Bird Migration – Texas Parks and Wildlife
Of the 900 different bird species in the U.S., 600 of them are found in Texas, making it one of the top birding spots worldwide. Many birds fly hundreds of miles nonstop to get here. This video explores how they navigate and survive their amazing journeys.  See our Birding Calendar Below to Learn What to See and When!

JANUARY  – Good birding with all the species that winter here still present throughout the month. Highlights are the Whooping Cranes at Aransas National Wildlife Refuge and the flocks of Sandhill Cranes and Great White-fronted, Snow and Ross’s Geese the latter now more common than Canada Geese on local fields. 20 species of waterfowl can easily be found, often in large numbers. Shorebirds around include Snowy and Piping Plovers, American Avocet and Marbled Godwit. Brown and Long-billed Thrashers, Blue-headed Vireo, Pine and Orange-crowned Warblers can all be seen in the live oak woodlands. 10 species of sparrows are common and 8 others, including Le Conte’s Sparrow. Some of the ranches have wintering Vermillion flycatcher and Sprague’s Pipit.

Whooping Crane Tours  Offered (Mid-November thru Mid-April Each Year)

FEBRUARY – Similar to January, but numbers of Sandhill Cranes, geese and seaduck decrease towards the end of the month. Winter tours to the south and west of the Coastal Bend should produce Harris’s Hawk, Great Kiskadee, Green Jay, Cactus Wren and other regional specialist. A highlight of February and early March is the incidence of vagrant gulls, including Glaucous, California, Lesser Black-backed, Slaty-backed and Thayer’s. Rufous, Anna’s and Broad-tailed Hummingbirds have all been seen in the field this month.

MARCH – A transitional month: by mid-March most of the geese and seaduck have left and the first of the neotropical migrants are arriving. A highlight is the flocks of shorebirds on the fields, usually including American Golden Plover, Pectoral Sandpiper, Upland Sandpiper, Buff-breasted Sandpiper and Mountain Plover. Hundreds of Eared Grebe congregate in the bays preparatory to moving north. Summering Buff-Bellied and Black-chinned Hummingbirds arrive also.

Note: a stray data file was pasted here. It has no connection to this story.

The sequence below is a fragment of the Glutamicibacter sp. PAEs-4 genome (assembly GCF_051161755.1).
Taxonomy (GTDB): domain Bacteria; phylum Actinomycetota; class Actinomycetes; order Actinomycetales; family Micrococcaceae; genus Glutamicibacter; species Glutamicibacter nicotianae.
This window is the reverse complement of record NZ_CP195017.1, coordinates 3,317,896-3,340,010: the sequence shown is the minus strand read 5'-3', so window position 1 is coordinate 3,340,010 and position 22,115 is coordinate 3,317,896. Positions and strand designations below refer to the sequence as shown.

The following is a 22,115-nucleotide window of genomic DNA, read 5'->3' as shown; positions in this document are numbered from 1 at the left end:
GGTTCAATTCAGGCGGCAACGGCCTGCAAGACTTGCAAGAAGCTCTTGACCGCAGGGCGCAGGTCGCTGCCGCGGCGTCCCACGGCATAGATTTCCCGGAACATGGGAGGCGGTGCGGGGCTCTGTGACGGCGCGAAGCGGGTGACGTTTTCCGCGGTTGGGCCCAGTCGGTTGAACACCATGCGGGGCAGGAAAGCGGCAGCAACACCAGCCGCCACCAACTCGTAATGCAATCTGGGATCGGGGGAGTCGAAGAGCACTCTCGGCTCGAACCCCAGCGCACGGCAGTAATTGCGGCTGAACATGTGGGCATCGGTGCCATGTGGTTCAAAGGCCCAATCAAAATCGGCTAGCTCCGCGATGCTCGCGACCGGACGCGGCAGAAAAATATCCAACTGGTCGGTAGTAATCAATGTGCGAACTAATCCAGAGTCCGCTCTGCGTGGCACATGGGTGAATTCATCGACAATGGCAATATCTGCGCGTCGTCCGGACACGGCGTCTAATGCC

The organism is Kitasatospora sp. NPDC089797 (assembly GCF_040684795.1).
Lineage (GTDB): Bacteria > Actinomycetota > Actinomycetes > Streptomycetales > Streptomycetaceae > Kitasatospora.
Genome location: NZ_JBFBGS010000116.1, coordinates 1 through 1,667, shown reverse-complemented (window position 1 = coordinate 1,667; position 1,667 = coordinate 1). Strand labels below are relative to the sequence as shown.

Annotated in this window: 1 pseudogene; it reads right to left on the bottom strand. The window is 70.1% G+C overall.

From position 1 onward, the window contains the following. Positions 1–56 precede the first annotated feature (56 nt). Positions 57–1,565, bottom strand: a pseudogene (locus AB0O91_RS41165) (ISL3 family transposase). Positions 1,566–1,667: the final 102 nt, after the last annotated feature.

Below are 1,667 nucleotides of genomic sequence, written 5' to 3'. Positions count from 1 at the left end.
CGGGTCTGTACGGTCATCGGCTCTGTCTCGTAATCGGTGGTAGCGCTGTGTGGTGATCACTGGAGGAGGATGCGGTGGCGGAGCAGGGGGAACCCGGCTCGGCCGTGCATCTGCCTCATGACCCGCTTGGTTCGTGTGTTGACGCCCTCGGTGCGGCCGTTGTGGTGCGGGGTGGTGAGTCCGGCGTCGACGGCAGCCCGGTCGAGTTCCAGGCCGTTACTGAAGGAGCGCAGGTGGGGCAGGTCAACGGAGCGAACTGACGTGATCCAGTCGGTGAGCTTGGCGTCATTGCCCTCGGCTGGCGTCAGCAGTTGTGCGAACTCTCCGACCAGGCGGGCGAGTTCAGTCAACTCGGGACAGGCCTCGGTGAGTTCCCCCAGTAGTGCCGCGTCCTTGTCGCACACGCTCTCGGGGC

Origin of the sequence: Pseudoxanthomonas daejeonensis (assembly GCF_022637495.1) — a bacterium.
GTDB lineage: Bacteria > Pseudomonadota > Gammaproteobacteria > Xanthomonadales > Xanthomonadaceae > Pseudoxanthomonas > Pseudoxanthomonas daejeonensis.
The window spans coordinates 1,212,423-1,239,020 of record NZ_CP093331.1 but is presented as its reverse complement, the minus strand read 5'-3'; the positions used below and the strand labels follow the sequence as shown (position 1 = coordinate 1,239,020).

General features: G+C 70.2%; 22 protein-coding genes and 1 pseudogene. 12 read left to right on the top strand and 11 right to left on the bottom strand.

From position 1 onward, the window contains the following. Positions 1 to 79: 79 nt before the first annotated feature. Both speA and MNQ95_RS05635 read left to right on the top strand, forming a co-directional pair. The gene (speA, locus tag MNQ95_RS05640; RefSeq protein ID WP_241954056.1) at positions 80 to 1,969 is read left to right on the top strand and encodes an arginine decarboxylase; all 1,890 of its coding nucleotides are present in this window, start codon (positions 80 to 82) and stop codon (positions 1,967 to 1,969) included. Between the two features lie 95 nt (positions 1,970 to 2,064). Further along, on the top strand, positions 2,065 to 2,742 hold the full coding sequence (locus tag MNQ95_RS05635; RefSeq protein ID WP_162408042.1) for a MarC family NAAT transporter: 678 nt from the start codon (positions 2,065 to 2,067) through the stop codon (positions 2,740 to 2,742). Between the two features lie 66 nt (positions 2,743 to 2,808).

Black-Chinned Hummingbird and Other Varieties Visit Rockport Yearly (Spring Migration/Fall Migration)

APRIL – Mid-March to mid-May is one of the most exciting periods in the Coastal Bend. The number of migrating birds can be spectacular. There are usually 3 or 4 large falls (depending on the weather), each resulting in hundreds of warblers, vireos, thrashers, orioles, tanagers and buntings landing in the area, with concentrations on Padre and Mustang Islands, Live Oak Peninsula and Goose Island. Streams of migrating raptors – broad-winged Hawks, Mississippi Kites and others – can sometimes be seen overhead. A handful of Swallow-tailed Kites are recorded each year. Almost all the Whooping Cranes have generally left by mid-April.

MAY – Cold fronts precipitating migrant falls become less frequent but can occur up to the middle of the month. Species diversity is often at its highest at this time and, with the right weather conditions, over 140 species can reasonably be expected on a day’s birding. May 1998 was notable for the steady stream of migrants throughout the month, including western species such as MacGillivray’s and Townsends’ Warblers. Neotropicals like the Western tanager as well as the more usual Canada, Cerulean and Golden-winged Warblers can be seen on a good day. Almost all of the wintering birds have left, though a few duck and perhaps one or two Whooping Cranes may still be around for the first few days. This is when Rockport really comes into bloom!

JUNE – From late-May to early July the emphasis is on local breeding birds – skulking species such as Cassin’s, Olive and Seaside Sparrows, Bell’s Vireo and Swainson’s Warbler are not at their most evident. Other species readily found around Rockport include White-tailed Hawk, Crested Caracara, Greater Roadrunner, Golden-fronted and Ladder-backed Woodpeckers, Brown-crested and Scissor-tailed Flycatchers and Painted Bunting. At nearby Refugio there are breeding Green Kingfishers and Summer Tanagers. Summer tours to the southern and western parts of the region should yield Harris’s Hawk, Verdin, Green Jay, Lesser Nighthawk, Curve-billed Thrasher, Cactus Wren, Pyrrhuloxia, Groove-billed Ani and Hooded Oriole. There is generally little movement apart from the arrival of Wood Storks and Magnificent Frigatebirds from mid-month, a post-breeding dispersal from the south.